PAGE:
Federal Reserve Steals From the Poor and Gives to the Rich
Here is Campaign for Liberty Chairman Ron Paul’s latest Texas Straight Talk on how the Federal Reserve’s policies of easy money and crony capitalism benefit politically-powerful special interests and big-spending politicians while hurting everyone else.
Under Dr. Paul’s leadership, Campaign for Liberty is leading the effort to let the American people know the full truth about the Fed. You can help this effort by supporting our Audit the Fed money bomb:
Last Thursday the Senate Banking Committee held hearings on Janet Yellen’s nomination as Federal Reserve Board Chairman. As expected, Ms. Yellen indicated that she would continue the Fed’s “quantitative easing” (QE) polices, despite QE’s failure to improve the economy. Coincidentally, two days before the Yellen hearings, Andrew Huszar, an ex-Fed official, publicly apologized to the American people for his role in QE. Mr. Huszar called QE “the greatest backdoor Wall Street bailout of all time.”
As recently as five years ago, it would have been unheard of for a Wall Street insider and former Fed official to speak so bluntly about how the Fed acts as a reverse Robin Hood. But a quick glance at the latest unemployment numbers shows that QE is not benefiting the average American. It is increasingly obvious that the Fed’s post-2008 policies of bailouts, money printing, and bond buying benefited the big banks and the politically-connected investment firms. QE is such a blatant example of crony capitalism that it makes Solyndra look like a shining example of a pure free market!
It would be a mistake to think that QE is the first time the Fed’s policies have benefited the well-to-do at the expense of the average American. The Fed’s polices have always benefited crony capitalists and big spending politicians at the expense of the average American.
By manipulating the money supply and the interest rate, Federal Reserve polices create inflation and thereby erode the value of the currency. Since the Federal Reserve opened its doors one hundred years ago, the dollar has lost over 95 percent of its purchasing power —that’s right, today you need $23.70 to buy what one dollar bought in 1913!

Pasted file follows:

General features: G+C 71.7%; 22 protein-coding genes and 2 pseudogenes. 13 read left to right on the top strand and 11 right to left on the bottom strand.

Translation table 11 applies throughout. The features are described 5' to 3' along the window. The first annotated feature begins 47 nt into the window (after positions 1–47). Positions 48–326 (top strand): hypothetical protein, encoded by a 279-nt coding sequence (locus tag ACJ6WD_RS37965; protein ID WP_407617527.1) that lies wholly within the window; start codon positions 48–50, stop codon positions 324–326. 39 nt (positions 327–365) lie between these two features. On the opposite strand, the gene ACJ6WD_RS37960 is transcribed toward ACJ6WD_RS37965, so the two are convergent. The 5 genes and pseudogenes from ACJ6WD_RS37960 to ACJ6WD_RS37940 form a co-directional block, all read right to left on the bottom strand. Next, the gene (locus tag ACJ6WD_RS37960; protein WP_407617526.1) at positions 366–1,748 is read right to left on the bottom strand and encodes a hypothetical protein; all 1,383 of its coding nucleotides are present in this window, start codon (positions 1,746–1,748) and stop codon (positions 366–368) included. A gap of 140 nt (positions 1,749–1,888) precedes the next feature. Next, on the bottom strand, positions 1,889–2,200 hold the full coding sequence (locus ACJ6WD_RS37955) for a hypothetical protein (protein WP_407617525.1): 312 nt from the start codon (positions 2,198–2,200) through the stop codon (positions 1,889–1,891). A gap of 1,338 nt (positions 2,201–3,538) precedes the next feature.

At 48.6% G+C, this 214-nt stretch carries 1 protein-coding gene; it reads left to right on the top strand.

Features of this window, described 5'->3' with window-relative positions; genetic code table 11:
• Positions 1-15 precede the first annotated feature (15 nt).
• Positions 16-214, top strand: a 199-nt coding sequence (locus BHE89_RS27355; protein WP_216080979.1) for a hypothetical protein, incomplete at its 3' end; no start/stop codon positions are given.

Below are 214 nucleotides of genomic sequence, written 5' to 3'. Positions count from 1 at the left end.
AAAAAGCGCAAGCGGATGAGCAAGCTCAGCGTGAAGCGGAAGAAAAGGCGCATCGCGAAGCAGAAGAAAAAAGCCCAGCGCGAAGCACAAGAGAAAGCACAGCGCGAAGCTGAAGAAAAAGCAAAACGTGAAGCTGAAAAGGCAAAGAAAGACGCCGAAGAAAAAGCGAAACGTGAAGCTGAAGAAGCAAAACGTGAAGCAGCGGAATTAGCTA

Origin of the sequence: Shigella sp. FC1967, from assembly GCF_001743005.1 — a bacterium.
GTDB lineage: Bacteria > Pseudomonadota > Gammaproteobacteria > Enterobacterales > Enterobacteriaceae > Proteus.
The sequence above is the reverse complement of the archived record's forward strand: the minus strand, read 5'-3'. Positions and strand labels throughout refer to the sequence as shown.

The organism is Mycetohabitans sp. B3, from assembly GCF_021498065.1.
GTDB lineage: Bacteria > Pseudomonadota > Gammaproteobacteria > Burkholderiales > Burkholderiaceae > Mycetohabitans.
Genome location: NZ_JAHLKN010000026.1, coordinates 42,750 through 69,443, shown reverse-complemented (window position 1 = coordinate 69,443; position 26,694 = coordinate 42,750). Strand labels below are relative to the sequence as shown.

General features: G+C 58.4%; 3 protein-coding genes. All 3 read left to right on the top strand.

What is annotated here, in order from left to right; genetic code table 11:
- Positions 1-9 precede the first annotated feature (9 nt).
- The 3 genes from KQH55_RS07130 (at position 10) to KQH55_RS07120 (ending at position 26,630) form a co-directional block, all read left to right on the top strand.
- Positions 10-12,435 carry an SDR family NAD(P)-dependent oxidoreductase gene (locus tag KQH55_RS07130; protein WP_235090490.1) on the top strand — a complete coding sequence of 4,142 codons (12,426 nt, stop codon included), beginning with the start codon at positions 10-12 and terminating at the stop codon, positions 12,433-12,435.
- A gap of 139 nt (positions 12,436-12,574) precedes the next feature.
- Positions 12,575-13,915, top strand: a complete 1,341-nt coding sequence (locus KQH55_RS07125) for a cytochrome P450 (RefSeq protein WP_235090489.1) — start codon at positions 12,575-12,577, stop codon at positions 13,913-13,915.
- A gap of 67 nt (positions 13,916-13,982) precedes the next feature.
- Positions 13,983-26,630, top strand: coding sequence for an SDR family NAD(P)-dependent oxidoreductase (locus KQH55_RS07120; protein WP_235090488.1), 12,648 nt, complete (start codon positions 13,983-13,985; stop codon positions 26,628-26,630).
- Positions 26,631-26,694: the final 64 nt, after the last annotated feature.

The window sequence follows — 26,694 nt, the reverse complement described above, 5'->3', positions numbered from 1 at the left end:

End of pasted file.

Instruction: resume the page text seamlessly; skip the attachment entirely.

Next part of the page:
As pointed out by the economists of the Austrian School, the creation of new money does not impact everyone equally. The well-connected benefit from inflation, as they receive the newly-created money first, before general price increases have spread through the economy. It is obvious, then, that middle- and working-class Americans are hardest hit by the rising level of prices.
Congress also benefits from the devaluation of the currency, as it allows them to increase welfare- and warfare-spending without directly taxing the people. Instead, the increase is only felt via the hidden “inflation tax.” I have often said that the inflation tax is one of the worst taxes because it is hidden and because it is regressive. Of course, there is a limit to how long the Fed can facilitate big government spending without causing an economic crisis.
Far from promoting a sound economy for all, the Federal Reserve is the main cause of the boom-and-bust economy, as well as the leading facilitator of big government and crony capitalism. Fortunately, in recent years more Americans have become aware of how the Fed is impacting their lives. These Americans have joined efforts to educate their fellow citizens on the dangers of the Federal Reserve and have joined efforts to bring transparency to the Federal Reserve by passing the Audit the Fed bill.
Auditing the Fed is an excellent first step toward restoring a monetary policy that works for the benefit of the American people, not the special interests. Another important step is to repeal legal tender laws that restrict the ability of the people to use the currency of their choice. This would allow Americans to protect themselves from the effects of the Fed’s polices. Auditing and ending the Fed, and allowing Americans to use the currency of their choice, must be a priority for anyone serious about restoring peace, prosperity, and liberty.
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